(CJEU)

In recent years, the CJUE has adopted important rulings on Internet intermediary liabilities.

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In recent years, the CJUE has adopted important rulings on Internet intermediary liabilities. In particular, CJUE’s case law focused for instance on the liability of a service provider in an online marketplace (McFadden v Sony Music Entertainment Germany, 2016), the liability of operators of internet marketplaces (L'Oréal v eBay, 2011), the liability of search engine operators (Google Spain case, 2014) and on the tension between data protection and online enforcement (Promusicae v Telefonica, 2008).

(OECD)

Convergence is one of the digital policy issues that the OECD is paying attention to, especially in relation t

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Convergence is one of the digital policy issues that the OECD is paying attention to, especially in relation to the challenges this phenomenon brings on traditional markets, and the need for adequate policy and regulatory frameworks to address them. In 2008, the organisation issued a set of policy guidelines for regulators to take into account when addressing challenges posed by convergence. In 2016, a report issued in preparation for the OECD Ministerial Meeting on the Digital Economy included new recommendations for policy-makers. Digital convergence issues have been on the agenda of OECD Ministerial meetings since 2008, and are also tackled in the regular OECD Digital Economy Outlook report.

(ECHR)

The European Court of Human Rights deals with privacy through the prism of Article 8 of the

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The European Court of Human Rights deals with privacy through the prism of Article 8 of the Convention for the Protection of Human Rights and Fundamental Freedoms. It adjudicates on cases brought on against Council of Europe member states accused of being in violation of one or more articles of the Convention. The ECHR has a broad view of what it deems to be protected as ‘personal data’ as any information related to a person (identified or identifiable), which falls under the ‘private life’ part of Article 8. Its most recent high-profile case on the issue found the Hungarian government in breach of Article 8, due to its broad surveillance law.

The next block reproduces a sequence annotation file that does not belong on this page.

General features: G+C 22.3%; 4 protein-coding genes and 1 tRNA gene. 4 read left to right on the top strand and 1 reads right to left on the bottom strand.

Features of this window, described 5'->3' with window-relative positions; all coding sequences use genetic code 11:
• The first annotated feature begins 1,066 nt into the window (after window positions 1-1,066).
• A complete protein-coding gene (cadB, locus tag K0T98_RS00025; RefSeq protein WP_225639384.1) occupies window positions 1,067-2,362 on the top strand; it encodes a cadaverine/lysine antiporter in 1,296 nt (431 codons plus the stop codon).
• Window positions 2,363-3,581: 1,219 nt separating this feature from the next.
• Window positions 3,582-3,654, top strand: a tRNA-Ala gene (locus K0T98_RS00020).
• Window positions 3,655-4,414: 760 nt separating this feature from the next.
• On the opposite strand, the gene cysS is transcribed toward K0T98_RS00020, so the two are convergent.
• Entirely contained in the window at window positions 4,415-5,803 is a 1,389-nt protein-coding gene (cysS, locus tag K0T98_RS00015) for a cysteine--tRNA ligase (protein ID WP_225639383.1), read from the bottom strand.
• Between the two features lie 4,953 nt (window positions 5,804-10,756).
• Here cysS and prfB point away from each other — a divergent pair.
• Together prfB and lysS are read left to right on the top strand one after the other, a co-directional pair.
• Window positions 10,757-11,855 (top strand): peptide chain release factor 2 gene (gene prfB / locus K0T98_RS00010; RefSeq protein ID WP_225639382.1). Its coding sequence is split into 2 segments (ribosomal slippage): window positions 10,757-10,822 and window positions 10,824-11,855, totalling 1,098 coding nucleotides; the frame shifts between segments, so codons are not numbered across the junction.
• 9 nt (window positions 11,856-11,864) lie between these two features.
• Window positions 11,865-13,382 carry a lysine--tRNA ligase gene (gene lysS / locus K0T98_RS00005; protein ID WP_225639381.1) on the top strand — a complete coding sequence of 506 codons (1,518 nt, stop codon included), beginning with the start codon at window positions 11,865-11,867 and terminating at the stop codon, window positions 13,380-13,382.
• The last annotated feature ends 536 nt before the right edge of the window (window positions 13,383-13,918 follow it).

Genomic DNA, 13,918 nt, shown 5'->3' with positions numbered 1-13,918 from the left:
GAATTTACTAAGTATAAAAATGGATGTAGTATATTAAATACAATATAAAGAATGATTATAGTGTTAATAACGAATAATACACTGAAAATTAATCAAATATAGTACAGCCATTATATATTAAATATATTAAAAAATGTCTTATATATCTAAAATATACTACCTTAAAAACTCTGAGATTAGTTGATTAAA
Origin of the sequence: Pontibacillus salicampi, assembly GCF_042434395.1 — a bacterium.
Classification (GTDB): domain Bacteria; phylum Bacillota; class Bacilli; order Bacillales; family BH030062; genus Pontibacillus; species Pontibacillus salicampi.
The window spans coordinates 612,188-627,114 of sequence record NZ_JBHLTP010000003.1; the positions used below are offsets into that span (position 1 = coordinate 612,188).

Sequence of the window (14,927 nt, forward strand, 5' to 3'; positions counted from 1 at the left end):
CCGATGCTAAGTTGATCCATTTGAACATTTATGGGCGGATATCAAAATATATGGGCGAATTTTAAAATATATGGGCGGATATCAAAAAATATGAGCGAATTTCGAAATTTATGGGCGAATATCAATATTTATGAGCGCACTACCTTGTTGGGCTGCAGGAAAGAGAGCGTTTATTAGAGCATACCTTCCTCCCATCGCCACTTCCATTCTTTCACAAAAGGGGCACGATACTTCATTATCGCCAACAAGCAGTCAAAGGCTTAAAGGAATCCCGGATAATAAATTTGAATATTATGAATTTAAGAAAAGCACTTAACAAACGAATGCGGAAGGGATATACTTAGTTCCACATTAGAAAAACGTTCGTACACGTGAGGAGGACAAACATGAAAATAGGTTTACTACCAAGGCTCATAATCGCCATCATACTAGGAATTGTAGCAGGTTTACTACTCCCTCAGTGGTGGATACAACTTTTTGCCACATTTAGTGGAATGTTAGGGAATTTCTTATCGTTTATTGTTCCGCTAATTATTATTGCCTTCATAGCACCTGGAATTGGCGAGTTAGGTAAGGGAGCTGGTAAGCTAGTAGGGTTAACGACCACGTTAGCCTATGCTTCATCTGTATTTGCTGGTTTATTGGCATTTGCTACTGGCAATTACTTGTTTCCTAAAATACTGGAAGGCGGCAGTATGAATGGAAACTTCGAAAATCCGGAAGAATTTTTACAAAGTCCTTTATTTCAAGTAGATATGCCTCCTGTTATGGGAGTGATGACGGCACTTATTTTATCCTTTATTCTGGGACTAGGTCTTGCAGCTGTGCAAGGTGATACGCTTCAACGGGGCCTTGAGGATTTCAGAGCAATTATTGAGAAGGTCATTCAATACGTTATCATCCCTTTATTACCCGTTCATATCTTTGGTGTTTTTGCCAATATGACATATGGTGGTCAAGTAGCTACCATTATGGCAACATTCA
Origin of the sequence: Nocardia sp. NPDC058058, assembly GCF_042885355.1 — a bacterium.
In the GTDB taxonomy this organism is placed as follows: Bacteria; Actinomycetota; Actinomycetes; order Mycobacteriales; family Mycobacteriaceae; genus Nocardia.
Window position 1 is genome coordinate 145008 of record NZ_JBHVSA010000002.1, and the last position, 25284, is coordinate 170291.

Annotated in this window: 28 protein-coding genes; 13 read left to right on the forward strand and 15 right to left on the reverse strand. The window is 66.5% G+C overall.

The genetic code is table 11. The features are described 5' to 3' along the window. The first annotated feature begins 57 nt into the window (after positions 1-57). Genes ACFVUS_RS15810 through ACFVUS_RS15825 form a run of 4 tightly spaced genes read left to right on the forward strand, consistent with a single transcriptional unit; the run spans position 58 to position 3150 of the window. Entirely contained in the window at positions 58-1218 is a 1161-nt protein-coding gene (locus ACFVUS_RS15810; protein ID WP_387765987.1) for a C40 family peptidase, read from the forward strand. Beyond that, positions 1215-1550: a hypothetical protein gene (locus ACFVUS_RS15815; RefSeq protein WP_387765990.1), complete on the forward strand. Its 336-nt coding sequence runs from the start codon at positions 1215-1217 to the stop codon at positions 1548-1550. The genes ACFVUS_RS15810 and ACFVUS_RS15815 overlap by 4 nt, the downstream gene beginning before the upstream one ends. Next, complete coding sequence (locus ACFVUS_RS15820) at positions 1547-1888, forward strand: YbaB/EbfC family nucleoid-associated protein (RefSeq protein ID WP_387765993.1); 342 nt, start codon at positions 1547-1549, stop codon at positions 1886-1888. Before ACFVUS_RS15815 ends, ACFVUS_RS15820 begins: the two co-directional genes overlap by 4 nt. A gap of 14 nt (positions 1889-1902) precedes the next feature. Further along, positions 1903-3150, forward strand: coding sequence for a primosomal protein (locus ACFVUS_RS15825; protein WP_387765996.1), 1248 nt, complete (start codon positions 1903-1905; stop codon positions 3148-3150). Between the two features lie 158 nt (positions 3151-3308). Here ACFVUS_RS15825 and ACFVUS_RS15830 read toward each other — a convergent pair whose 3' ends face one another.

(APC)

The Association for Progressive Communications regularly participates at the UN Human Rights Council,

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The Association for Progressive Communications regularly participates at the UN Human Rights Council, to defend the freedom to use encryption technology and to communicate anonymously. One of APC’s strategic priorities for 2016-2019 is to ensure civil society actors and human rights defenders have the capacity to confidently use the Internet and ICTs, by means of privacy-enabling technologies.

(ETNO)

The European Telecommunications Network Operators' Association aims to contribute, through advocacy activities

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The European Telecommunications Network Operators' Association aims to contribute, through advocacy activities, to shaping the most appropriate regulatory and commercial environment for the telecom sector at the national and European level. As part of its activities, the association publish position papers, reports and studies on a wide range of issues related to intermediaries. ETNO also co-organise annually the ETNO-MLex Regulatory Summit, which gathers key stakeholders to discuss ongoing and future EU regulatory issues, in particular for intermediaries.

Instruments

Judgements

Google Spain SL and Google Inc. v Agencia Española de Protección de Datos (AEPD) and Mario Costeja González Case - Court of Justice of the European Union (2014)

Recommendations

Other Instruments

Resources

Publications

Internet Governance Acronym Glossary (2015)
An Introduction to Internet Governance (2014)

Papers

Jurisdiction on the Internet: From Legal Arms Race to Transnational Cooperation (2016)
Encouraging the Participation of the Private Sector and the Media in the Prevention of Violence Against Women and Domestic Violence: Article 17 of the Istanbul Convention (2016) (2016)
Comparative Analysis on National Approaches to the Liability of Internet Intermediaries for Infringement of Copyright and Related Rights (2014)

Reports

One Internet (2016)
2015 In Retrospect (Vol. 4) (2016)
OECD Digital Economy Outlook 2015 (2015)
The Impact of Online Intermediaries on the EU Economy (2013)
Study on the Liability of Internet Intermediaries (2007)

GIP event reports

Realizing Rights Online: From Human Rights Discourses to Enforceable Stakeholder Responsibilities (2017)

Other resources

Harmonizing Intermediary Immunity for Modern Trade Policy (2014)

Processes

Session reports